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The soon-to-end coalition that nurtured two visions of Israel

It has been a government of dual national reconciliation – between Jews and Arabs, between Jews and Jews. The alternative is the unraveling of Israeli cohesion.
Prime Minister Naftali Bennett (L) talks with Mansour Abbas, head of the Islamic Ra'am party, during a special session to vote on the new government at the Knesset in Jerusalem, on June 13, 2021. (Emmanuel Dunand/AFP)
Prime Minister Naftali Bennett (L) talks with Mansour Abbas, head of the Islamic Ra'am party, during a special session to vote on the new government at the Knesset in Jerusalem, on June 13, 2021. (Emmanuel Dunand/AFP)

Before the eulogies begin for this strange, wildly disparate, increasingly dysfunctional and soon-to-collapse government, let’s pause on its first anniversary to celebrate its extraordinary achievement.

Against all odds, this government has succeeded in simultaneously modeling Israel’s two uneasy national identities, as a Jewish state, responsible for the fate of the Jewish people, and as a democratic state, responsible for the fate of all its citizens, Jewish or Arab.

In creating a government representing Zionist parties from the right, left and center with fundamentally opposed visions of the country’s territorial borders and cultural identity, the coalition has proven one of its key assertions: that what unites Israel’s Jews is ultimately more compelling than what divides us. Pushing back against his vehement critics on the right, Prime Minister Naftali Bennett has repeatedly invoked the “shared tent” of Jewish Israelis, bound by a covenant to defend the state. The left, Bennett reminds the right, aren’t enemies but “achim l’neshek,” brothers in arms.

If it had succeeded only in creating a model of Israeli Jewish cooperation across seemingly irreconcilable divides, this government would deserve our gratitude, the blessing of “dayenu:” For this alone, it was worth the effort. But the government went one step further: It created a model for a shared Israeli civic identity between Arabs and Jews. For the first time, an Arab party became a key component in a government coalition, breaking a mutual taboo: Jewish parties didn’t trust the loyalty of Arab politicians, some of whom have supported terrorist attacks against Jews, while Arab MKs refused to share ministerial responsibility for Israeli military actions.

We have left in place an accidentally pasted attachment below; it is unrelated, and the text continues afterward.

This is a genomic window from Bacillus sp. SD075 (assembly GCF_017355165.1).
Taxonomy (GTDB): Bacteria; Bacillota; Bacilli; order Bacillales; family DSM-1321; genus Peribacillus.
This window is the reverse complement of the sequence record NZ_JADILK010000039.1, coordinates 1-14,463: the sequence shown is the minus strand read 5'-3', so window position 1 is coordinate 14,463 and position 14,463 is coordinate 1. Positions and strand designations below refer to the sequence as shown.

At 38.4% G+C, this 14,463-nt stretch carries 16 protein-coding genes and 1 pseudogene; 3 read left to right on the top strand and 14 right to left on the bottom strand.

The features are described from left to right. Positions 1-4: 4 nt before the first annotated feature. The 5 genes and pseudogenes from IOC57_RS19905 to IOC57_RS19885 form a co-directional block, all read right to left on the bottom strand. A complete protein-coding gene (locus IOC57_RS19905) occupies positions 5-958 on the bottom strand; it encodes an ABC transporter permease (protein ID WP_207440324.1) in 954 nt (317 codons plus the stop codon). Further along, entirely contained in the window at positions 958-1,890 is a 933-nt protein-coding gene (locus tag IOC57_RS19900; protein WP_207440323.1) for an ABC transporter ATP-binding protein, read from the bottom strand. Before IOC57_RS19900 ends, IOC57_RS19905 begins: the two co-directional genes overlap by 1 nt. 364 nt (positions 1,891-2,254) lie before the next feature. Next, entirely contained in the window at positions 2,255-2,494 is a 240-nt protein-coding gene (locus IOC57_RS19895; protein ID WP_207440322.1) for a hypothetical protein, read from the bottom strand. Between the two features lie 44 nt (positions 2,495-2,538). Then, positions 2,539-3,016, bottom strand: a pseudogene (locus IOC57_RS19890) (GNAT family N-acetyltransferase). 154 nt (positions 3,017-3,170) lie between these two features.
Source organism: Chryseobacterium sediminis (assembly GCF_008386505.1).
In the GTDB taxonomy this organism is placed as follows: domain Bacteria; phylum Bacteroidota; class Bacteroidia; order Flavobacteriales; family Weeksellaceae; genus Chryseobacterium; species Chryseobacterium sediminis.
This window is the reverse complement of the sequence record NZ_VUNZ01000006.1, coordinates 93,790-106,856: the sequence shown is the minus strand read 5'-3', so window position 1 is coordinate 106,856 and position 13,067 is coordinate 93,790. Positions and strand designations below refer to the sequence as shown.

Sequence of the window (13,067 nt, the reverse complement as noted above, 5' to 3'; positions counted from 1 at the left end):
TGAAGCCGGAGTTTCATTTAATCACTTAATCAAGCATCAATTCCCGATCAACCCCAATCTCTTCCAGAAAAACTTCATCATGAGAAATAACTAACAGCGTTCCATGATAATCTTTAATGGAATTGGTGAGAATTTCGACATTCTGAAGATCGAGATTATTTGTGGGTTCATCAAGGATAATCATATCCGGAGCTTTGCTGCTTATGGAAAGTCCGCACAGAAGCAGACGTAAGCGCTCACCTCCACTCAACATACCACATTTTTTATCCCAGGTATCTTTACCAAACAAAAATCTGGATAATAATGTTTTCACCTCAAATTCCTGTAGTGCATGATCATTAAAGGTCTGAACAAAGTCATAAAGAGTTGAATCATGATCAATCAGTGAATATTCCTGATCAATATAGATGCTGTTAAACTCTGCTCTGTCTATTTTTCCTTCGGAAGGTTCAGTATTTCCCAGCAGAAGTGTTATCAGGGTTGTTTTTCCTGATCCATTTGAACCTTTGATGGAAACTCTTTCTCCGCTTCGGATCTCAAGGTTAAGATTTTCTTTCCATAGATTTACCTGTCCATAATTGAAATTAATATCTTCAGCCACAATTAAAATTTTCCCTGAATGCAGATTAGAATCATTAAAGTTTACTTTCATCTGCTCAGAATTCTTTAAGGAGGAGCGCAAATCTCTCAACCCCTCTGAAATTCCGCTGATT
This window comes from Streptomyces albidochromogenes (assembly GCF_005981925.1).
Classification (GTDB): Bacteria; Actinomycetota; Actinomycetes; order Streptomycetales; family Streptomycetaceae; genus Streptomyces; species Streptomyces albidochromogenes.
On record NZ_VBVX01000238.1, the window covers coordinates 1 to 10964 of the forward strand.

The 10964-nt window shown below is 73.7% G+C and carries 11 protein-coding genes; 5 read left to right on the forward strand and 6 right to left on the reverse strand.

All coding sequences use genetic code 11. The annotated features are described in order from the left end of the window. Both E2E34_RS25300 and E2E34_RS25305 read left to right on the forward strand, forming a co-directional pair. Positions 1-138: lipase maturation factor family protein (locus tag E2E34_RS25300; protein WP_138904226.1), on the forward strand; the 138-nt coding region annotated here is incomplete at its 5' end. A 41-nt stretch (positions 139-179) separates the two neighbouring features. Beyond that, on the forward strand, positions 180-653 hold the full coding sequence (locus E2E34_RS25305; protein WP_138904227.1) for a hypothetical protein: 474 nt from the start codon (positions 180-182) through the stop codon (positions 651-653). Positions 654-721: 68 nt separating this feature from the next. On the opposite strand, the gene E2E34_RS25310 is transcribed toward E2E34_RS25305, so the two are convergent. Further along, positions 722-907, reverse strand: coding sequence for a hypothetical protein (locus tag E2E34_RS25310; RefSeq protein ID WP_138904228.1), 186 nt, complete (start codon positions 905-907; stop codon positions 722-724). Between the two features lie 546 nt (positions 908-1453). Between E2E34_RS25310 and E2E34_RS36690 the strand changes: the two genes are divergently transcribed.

This government has in effect recognized that Zionism is responsible for the well-being of two peoples. Zionism both recreated the Jewish people and created a new people, the Israelis. While the two peoples obviously intersect, they are not identical. A government faithful to the full complexity of the Zionist achievement assumes responsibility for Israel as a Jewish state and as the state of all its citizens.

The implicit tradeoff for Arab-Jewish cooperation is Jewish acceptance of the Israeli-democratic identity of the state, a commitment to full equality for all its citizens, and a reciprocal Arab acceptance of the state’s Jewish identity. That is precisely the tradeoff this government has modeled. Creating an historic precedent, Mansour Abbas became the first head of an Arab party to accept Israel’s Jewishness. Israel, he said, was founded as a Jewish state and will remain a Jewish state. He spoke those stunning words in Hebrew and then repeated them in Arabic, to ensure that there would be no misunderstanding of his intent.

For years we Jews have rightly insisted that the core of the Palestinian-Israeli conflict is the refusal of Palestinian leaders (including Palestinian citizens of Israel) to come to terms with our indigenousness in this land. Abbas delivered; yet many Israeli Jews, especially on the right, have dismissed his outreach or ignored it altogether.

Abbas, whose Islamist Ra’am party has roots in the Islamic Brotherhood and was once close to Hamas, is the least likely candidate for the role of national healer. But this government has proven that when Jews truly own Israel’s democratic identity and treat Arabs as equal players, an opening is created for Arab acceptance of Israel’s Jewish identity. That dynamic will be a long and slow process; much of Abbas’s party has followed him only reluctantly. But Abbas, who is denounced by Hamas as a traitor and is the target of death threats, has taken a step from which there is no turning back.